One reading of it is as another iteration of the solipsistic fantasy, the suspicion of the irreality of the perceived world, also the theme of “Truman’s World.” In that film, the hero is the unwitting subject of a sociological experiment watched by millions on TV; the town where he was born and has lived all his life is a stage set, his parents, friends, wife and children all actors. He finally figures this out and escapes. A much earlier version of this confusion and doubt about the reality of the perceived world is Calderón de la Barca, “La vida es sueño.”
“The Matrix” is also connected to another, related theme in world culture, the power of belief to conquer mere matter. The hero is able to defeat the “agents” only after he achieves absolute faith in the irreality of the weapons they use against him. At that moment, he is able to hold up his hand and make the bullets stop and drop to the ground, and to do many other extraordinary things. The Sioux warriors of the Ghost Dance religion believed they could do that, and so have many warriors in Africa and Asia, when they had only their spirits to defend them against superior (material) weaponry.
Oddly, though, the belief also pops up in settled, unthreatened, technologically advanced societies; when the material world is not what people wish it to be, some of them strive to believe that thinking alone can change it. As the “Scientific Statement of Being” of Christian Science (written by a Bostonian lady, Mary Baker Eddy, in the 1880s) puts it, “There is no life, intelligence nor substance in matter; all is infinite Mind and its infinite manifestation, for God is all in all. Spirit is immortal truth, matter is mortal error. Spirit is God, and man is His image and likeness. Therefore man is not material, he is spiritual.” The material world is just an illusory matrix.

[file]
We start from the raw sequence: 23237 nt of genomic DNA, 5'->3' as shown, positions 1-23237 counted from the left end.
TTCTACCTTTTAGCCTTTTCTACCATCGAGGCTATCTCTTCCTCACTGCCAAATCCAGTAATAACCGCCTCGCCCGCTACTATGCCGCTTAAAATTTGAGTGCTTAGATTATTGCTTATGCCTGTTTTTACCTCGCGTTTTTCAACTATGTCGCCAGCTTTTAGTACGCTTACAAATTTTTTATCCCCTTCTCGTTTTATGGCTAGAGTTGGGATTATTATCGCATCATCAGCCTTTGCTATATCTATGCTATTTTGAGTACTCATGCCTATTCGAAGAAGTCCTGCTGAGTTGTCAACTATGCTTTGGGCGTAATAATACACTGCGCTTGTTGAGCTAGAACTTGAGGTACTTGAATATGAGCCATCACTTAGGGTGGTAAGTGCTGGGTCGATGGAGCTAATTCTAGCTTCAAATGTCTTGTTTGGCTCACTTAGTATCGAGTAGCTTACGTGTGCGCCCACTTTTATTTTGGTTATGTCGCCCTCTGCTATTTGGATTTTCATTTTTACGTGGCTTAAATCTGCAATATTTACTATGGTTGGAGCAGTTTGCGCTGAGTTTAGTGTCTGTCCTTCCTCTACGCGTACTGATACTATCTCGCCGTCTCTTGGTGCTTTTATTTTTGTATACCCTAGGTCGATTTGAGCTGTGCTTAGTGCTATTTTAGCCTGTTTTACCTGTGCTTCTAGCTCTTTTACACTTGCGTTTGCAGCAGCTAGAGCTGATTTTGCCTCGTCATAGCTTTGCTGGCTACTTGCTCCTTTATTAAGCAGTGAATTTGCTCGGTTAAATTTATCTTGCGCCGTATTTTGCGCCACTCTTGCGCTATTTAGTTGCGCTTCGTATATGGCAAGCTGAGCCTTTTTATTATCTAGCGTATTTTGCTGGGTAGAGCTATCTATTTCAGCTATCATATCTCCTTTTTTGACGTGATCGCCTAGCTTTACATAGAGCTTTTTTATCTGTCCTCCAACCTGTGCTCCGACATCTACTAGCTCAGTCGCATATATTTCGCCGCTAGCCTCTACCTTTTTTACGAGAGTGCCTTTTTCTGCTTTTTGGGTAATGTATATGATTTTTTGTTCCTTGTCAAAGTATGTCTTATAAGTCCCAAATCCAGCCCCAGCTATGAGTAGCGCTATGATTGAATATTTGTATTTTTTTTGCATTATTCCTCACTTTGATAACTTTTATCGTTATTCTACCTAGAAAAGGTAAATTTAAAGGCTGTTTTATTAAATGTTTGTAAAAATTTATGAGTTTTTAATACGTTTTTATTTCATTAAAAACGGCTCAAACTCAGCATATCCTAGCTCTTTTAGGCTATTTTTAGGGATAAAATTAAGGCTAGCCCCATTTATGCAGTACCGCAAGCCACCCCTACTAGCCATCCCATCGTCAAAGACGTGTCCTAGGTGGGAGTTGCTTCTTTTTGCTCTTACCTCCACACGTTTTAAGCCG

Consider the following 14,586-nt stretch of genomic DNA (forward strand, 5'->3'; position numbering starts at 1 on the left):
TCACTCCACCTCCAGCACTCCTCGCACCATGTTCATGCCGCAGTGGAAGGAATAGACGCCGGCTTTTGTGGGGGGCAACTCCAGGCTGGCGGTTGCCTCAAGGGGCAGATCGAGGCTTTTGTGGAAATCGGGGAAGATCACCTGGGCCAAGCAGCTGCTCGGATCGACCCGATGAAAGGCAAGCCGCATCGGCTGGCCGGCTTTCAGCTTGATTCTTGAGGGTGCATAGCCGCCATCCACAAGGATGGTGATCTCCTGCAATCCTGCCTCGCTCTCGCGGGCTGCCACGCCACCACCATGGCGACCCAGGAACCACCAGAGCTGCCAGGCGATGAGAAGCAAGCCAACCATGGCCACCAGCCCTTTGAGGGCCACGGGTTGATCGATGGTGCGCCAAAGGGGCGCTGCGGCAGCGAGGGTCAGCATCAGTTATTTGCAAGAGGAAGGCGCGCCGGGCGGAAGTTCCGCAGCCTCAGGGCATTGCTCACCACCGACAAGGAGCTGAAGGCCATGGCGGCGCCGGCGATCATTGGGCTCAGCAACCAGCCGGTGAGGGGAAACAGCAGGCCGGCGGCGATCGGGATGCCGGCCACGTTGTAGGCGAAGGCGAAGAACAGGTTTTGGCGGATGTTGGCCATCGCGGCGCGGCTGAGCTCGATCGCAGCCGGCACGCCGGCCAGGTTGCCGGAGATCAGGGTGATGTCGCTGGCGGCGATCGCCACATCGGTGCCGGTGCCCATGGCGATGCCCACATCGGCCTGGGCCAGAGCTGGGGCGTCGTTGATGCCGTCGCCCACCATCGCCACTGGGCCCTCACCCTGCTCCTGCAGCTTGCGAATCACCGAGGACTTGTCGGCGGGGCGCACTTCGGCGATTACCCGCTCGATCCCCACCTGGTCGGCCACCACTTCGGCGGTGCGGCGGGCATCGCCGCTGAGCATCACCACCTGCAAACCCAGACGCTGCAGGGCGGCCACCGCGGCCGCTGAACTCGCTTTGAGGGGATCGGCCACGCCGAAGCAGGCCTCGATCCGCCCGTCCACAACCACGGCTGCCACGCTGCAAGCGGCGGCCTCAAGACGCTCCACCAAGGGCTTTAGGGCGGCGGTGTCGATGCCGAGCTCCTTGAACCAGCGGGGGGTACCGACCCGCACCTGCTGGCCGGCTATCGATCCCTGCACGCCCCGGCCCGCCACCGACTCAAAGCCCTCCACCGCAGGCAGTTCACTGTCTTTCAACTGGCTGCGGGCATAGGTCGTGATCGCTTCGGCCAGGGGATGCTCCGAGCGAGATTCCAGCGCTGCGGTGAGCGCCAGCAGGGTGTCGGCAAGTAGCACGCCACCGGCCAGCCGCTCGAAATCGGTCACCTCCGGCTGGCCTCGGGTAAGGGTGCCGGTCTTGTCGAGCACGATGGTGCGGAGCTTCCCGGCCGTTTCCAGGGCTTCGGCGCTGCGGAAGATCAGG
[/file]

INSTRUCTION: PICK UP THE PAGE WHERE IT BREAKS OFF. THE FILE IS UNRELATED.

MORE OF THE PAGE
99.06.01 – Stamping out the entrepreneurs
History teaches us that it is only too easy to stamp out entrepreneurship. It is a fundamental human characteristic but, despite its creative and destructive powers, an extremely fragile one. Among most peoples in most times and most places entrepreneurs do not exist. The economic possibilities exist, but they are not seen, the energy to realize them is lacking, or the risks they involve seem too great.
When societies aren’t organized so that the old vested interests can be brushed aside, entrepreneurs cannot emerge. Social systems have to be built in which entrepreneurs have the freedom to destroy the old. Yet destroying the old can too easily be seen as a step into chaos. Societies that aren’t ready to break with the past aren’t willing to let entrepreneurs come into existence.
Lester C. Thurow, “Building Wealth.” The Atlantic Monthly, June 1999: 63
Thurow obliquely supports a thought I have long held, as to why the industrial revolution began in England and Scotland and not in Asia, or central Africa, or Mexico or the Andean highlands, or even England’s European neighbors Holland, France or Spain — and consequently why England’s colonies in the Americas had such a headstart, economically, on the parts colonized by Spain, Portugal or France. The main problem, I believe, was that the rulers of these other places were too good at doing what rulers always try to do, which is to suppress innovations that threaten the social order. The Spanish monarchy was especially efficient at this, through a cultural stabilization program called the “Inquisition.” The British monarchy, in contrast, had been so shaken by civil wars and regicide (1640) that it had lost control of the economy, and couldn’t stop a James Watt or anybody else who thought up a new industrial process.
My apologies to my webpage visitors — who, to judge from the hit counter below*, exist entirely in my imagination. Still, I have always felt affection for the creatures of my imagination, and I do not wish to disappoint you. I have let too many weeks go by without a new “thought” — not because I had suspended thinking (oh, if only I could!) but because I had lost connection to the server. Now this page resides on a different server.